Fri Oct 4 10:12:24 CDT 2019
I've just posted something interesting elsewhere on the internet and I may need to use the the blog and site as a sort of annex to talk about it.
Alrighty. You're here and you're hoping that this is worth your time.
Let me tell you it will be. Maybe.
Probably not but let's face it, there is a bountiful data when it comes to video games and Fortnite is behemoth and of no exception.
I will publically state that too much Fortnite for me personally might not be a great thing but if it's your job than that's that.
It is a game of high skill, teamwork, and constant decision making.
In this project I have a collection of nearly 1000 pictures of screenshots from the final game stats screen in the game ranging from solos, duos, trios, squads playing on the Nintendo Switch.
I've always been interested in game data since Super Smash Bros would give out little awards for ridiculously tracked data points like "highest smash damage while in the air."
The collection of this data set could not have come by myself. I have my squad mates to thank and to honorably say, let's find another video game to play.
I have entered the information by numpad for one data entering session.
I found that the OCR Tesseract Library worked less than extraordinary, not what it's name suggests. It read some data from the picture but not all. Something I definitely wished I had known the outcome of a long time before.
Right now it's a gimmick sure but I realized as I was writing the code to pinpoint where the letters were or number was in the picture, I was(read: could) also building a cobbled together picture-observation-organizer. I could use that data to train my own machine army to read those numbers and letters.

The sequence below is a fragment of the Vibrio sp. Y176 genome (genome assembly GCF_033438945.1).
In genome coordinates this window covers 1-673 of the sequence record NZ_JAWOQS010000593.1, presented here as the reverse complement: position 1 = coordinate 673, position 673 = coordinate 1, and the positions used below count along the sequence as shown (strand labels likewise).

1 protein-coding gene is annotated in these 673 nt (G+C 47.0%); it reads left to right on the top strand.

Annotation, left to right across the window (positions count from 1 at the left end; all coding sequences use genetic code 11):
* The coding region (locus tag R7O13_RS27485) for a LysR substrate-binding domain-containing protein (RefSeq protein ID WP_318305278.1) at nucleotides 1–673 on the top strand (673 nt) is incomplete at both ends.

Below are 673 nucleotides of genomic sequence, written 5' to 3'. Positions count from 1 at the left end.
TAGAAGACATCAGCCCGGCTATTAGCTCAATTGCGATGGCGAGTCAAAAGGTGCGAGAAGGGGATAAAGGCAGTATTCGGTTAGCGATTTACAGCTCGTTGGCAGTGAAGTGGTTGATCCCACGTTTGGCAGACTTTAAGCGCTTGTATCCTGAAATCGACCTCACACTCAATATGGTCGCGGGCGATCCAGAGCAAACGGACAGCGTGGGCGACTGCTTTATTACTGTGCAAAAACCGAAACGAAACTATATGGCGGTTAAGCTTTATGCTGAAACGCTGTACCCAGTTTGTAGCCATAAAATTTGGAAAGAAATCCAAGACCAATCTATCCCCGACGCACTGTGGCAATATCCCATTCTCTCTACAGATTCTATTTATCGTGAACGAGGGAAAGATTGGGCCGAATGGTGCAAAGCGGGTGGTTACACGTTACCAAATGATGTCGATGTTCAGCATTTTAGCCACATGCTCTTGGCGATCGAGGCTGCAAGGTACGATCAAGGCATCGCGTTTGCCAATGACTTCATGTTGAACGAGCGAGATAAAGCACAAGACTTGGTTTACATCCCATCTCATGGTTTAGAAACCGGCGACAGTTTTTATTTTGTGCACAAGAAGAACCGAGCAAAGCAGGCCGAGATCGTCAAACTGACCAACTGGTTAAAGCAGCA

Right now it's in a complete ruidimentary phase of this.
Which is the whole point right?
Check out the repo. Take a look around. Tell me what you think.
That's it. Tada! It's here
I also pushed nearly 1000 Fortnite pictures to github so well done me for wasting precious processing power.
Are you never impressed?
Data processing is super high level now-a-days so if you're here and feel out of your depth with the code I'm talking about, let me tell you, I feel the same way about the NEXT step in my journey from Analyst to full blown scientist.
This project is a total dumb down of that. The completely boiled down, weird now rubbery puck of a food item you started cooking and left to watch Mindhunters and now you cannot quite remember what it was...
The initial data that I pulled from the photo was entered with me punching in stuff on my keyboard. I at least have a numpad. Then when messing with it later I found that I had a bad row of data.
When I got extra lazy of this I went back to what I thought was the original solution and started messing with it some more, which lead to messing with more stuff and now I think I know how I can start trying to help the compter understand better how to decide something.
What I'm saying is I could take all of these pictures and dump them into Watson or something and see what sticks to the wall but I don't think I'm there yet. I think that this project is so uncharacteristically nerdy and has already branched twice from what I thought it would be, it's definitely something I want to continue to build on because there's silly low level things here to build that will give me a huge insight into how the crazy big things are built.